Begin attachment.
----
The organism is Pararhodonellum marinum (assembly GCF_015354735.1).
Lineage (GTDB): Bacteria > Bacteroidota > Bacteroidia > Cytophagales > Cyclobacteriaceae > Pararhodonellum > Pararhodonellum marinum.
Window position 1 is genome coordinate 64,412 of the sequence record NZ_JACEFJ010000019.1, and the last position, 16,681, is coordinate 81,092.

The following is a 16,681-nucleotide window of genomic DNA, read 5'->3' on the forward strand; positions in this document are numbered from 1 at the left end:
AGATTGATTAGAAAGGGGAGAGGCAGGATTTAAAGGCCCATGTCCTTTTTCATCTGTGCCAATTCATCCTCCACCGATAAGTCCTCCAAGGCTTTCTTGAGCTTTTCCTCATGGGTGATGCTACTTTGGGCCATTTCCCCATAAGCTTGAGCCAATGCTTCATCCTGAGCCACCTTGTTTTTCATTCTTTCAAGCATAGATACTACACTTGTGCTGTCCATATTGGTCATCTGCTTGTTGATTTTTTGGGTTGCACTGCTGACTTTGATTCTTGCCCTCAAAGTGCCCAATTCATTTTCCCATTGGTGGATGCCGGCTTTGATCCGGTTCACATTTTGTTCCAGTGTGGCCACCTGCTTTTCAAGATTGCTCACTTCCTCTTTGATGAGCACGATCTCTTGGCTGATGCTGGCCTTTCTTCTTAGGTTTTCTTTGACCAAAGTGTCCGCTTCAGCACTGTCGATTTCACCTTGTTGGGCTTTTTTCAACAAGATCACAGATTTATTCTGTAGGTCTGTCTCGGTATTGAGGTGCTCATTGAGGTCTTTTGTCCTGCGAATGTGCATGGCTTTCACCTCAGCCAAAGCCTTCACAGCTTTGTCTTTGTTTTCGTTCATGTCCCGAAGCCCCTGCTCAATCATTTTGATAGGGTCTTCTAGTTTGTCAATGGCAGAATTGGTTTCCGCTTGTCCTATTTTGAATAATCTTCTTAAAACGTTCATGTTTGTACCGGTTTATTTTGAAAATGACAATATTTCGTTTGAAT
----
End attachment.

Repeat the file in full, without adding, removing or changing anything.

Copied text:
The organism is Pararhodonellum marinum (assembly GCF_015354735.1).
Lineage (GTDB): Bacteria > Bacteroidota > Bacteroidia > Cytophagales > Cyclobacteriaceae > Pararhodonellum > Pararhodonellum marinum.
Window position 1 is genome coordinate 64,412 of the sequence record NZ_JACEFJ010000019.1, and the last position, 16,681, is coordinate 81,092.

The following is a 16,681-nucleotide window of genomic DNA, read 5'->3' on the forward strand; positions in this document are numbered from 1 at the left end:
AGATTGATTAGAAAGGGGAGAGGCAGGATTTAAAGGCCCATGTCCTTTTTCATCTGTGCCAATTCATCCTCCACCGATAAGTCCTCCAAGGCTTTCTTGAGCTTTTCCTCATGGGTGATGCTACTTTGGGCCATTTCCCCATAAGCTTGAGCCAATGCTTCATCCTGAGCCACCTTGTTTTTCATTCTTTCAAGCATAGATACTACACTTGTGCTGTCCATATTGGTCATCTGCTTGTTGATTTTTTGGGTTGCACTGCTGACTTTGATTCTTGCCCTCAAAGTGCCCAATTCATTTTCCCATTGGTGGATGCCGGCTTTGATCCGGTTCACATTTTGTTCCAGTGTGGCCACCTGCTTTTCAAGATTGCTCACTTCCTCTTTGATGAGCACGATCTCTTGGCTGATGCTGGCCTTTCTTCTTAGGTTTTCTTTGACCAAAGTGTCCGCTTCAGCACTGTCGATTTCACCTTGTTGGGCTTTTTTCAACAAGATCACAGATTTATTCTGTAGGTCTGTCTCGGTATTGAGGTGCTCATTGAGGTCTTTTGTCCTGCGAATGTGCATGGCTTTCACCTCAGCCAAAGCCTTCACAGCTTTGTCTTTGTTTTCGTTCATGTCCCGAAGCCCCTGCTCAATCATTTTGATAGGGTCTTCTAGTTTGTCAATGGCAGAATTGGTTTCCGCTTGTCCTATTTTGAATAATCTTCTTAAAACGTTCATGTTTGTACCGGTTTATTTTGAAAATGACAATATTTCGTTTGAAT